Two major events in Philippine politics happened on the same day 12 years apart: the Plaza Miranda bombing, which created the precedence for what would later become 20 years of authoritarianism, and Ninoy Aquino’s assassination, which sparked the fires of revolt that ended the country’s long period of dictatorship.
On August 21, 1970, during the Liberal Party’s campaign rally to proclaim it senatorial and mayoral candidates, two hand grenades were reportedly tossed on stage. Among those killed instantly were a 5-year-old child and The Manila Times photographer Ben Roxas.
Almost everyone on stage was injured, including incumbent Senator Jovito Salonga, Senator Eddie Ilarde, Senator Eva Estrada-Kalaw, Liberal Party president Gerardo Roxas, Sergio Osmeña, Jr., son of former President of the Commonwealth of the Philippines, Sergio Osmeña, Atty. Martin B. Isidro Councilor, Vice Mayor and Congressman for the City of Manila, Ambrosio “King” Lorenzo, Jr. 2nd District Councilor of Manila, and Ramon Bagatsing, the party’s Mayoral Candidate for the City of Manila.
Jovito Salonga was among those most seriously injured. The blast left him blind in one eye and deaf in one ear. Small pieces of shrapnel are still lodged in his body. Councilor Ambrosio “King” Lorenzo, Jr. was in a coma for two (2) weeks. He lost his sight on his left eye and his hearing on the same side. Ramon Bagatsing, the Liberal Party mayoralty candidate for Manila, lost his left leg and suffered a crushed right cheek bone and a shattered right arm.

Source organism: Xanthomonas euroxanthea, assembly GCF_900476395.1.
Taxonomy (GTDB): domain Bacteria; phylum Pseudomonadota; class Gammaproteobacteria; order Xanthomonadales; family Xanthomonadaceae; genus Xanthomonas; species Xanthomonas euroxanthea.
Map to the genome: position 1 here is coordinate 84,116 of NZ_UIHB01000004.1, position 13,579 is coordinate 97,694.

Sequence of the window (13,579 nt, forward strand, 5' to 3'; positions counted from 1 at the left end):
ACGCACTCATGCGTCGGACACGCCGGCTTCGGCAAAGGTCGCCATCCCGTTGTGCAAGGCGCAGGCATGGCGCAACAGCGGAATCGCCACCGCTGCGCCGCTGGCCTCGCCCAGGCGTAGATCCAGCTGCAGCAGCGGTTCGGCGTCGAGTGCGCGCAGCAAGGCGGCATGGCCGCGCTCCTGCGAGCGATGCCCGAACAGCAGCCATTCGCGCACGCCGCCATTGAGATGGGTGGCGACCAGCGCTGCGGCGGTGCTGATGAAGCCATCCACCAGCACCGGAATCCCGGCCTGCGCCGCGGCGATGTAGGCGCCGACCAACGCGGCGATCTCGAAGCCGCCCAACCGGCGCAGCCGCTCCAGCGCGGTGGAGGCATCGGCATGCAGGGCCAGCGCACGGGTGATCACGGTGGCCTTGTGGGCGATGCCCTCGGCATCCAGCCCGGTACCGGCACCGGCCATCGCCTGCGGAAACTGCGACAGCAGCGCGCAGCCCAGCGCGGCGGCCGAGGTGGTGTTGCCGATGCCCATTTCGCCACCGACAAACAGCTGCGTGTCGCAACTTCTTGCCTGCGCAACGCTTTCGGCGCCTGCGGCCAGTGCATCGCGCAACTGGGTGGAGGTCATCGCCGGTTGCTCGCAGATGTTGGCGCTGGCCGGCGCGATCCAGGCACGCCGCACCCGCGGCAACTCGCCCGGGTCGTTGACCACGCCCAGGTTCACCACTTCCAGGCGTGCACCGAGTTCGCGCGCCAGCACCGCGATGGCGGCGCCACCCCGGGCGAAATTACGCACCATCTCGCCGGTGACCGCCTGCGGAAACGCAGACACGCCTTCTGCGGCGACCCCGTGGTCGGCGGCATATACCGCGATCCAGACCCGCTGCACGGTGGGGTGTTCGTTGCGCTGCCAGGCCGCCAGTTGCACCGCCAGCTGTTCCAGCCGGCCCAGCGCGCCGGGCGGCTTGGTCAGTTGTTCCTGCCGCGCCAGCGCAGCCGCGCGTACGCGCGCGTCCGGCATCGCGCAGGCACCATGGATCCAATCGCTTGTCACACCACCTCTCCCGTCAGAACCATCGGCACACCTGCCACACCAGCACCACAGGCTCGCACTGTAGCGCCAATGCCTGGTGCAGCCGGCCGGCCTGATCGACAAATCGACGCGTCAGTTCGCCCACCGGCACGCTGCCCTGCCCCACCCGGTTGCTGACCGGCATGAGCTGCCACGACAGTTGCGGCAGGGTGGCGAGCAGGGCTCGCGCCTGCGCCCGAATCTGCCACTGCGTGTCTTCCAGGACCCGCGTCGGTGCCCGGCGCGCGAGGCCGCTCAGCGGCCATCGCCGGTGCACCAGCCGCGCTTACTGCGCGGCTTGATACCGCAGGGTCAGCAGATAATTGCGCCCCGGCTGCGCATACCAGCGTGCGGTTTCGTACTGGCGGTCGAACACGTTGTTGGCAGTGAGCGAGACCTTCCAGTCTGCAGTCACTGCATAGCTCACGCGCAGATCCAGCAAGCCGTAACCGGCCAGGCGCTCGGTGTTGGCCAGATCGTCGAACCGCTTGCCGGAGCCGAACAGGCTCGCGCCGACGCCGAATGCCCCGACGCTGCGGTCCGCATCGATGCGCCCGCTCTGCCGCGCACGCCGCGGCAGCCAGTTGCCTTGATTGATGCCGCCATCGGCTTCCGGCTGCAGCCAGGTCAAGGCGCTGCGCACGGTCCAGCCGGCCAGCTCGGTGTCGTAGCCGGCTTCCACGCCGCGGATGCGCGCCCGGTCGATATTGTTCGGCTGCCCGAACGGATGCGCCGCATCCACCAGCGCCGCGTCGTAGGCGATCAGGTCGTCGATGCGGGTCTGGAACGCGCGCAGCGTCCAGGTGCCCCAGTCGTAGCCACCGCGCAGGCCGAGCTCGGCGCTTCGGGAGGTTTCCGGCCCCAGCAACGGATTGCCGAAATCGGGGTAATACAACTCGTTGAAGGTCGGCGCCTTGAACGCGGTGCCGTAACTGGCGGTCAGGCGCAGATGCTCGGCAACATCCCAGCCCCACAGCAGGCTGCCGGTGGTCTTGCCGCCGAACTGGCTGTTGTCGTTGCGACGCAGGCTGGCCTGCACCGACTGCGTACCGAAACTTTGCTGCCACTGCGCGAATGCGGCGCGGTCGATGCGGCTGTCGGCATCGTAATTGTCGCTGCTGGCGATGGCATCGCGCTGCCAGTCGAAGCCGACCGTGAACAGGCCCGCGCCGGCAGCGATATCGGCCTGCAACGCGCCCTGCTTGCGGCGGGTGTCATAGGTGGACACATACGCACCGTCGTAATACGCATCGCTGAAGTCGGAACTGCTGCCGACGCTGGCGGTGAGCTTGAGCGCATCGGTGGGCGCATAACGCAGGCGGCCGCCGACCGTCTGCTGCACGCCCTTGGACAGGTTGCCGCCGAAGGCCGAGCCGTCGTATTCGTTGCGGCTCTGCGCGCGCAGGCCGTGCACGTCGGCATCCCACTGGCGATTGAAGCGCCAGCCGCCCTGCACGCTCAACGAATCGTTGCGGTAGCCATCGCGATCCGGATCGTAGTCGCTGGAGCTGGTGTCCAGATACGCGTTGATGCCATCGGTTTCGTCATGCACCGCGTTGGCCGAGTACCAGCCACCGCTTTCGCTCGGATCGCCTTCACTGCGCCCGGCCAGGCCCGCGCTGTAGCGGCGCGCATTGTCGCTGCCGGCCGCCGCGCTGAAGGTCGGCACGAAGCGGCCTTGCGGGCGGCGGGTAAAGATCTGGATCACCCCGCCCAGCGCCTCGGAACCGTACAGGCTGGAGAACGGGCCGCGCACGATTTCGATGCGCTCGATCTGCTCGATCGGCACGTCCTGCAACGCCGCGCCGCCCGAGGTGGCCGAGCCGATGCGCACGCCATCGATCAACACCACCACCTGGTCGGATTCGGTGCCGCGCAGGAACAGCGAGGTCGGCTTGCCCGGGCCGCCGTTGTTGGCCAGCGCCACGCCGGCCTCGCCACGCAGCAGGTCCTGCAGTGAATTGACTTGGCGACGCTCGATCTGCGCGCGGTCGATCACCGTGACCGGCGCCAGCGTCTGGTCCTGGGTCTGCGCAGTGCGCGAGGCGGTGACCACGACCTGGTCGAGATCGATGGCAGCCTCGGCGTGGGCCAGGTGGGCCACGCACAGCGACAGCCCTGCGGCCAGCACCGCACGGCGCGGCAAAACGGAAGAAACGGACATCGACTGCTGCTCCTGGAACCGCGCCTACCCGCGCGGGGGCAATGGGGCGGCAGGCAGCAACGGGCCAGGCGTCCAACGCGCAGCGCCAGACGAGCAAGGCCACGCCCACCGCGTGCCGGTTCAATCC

On August 21, 1983, former Senator Benigno “Ninoy” S. Aquino Jr. was assassinated at the Manila International Airport upon returning home from a three-year self-exile in the United States. The murder sparked a series of protests from an enraged nation that culminated in the February 22-25, 1986 EDSA People Power Revolt, forcing then President Ferdinand E. Marcos to flee to Hawaii.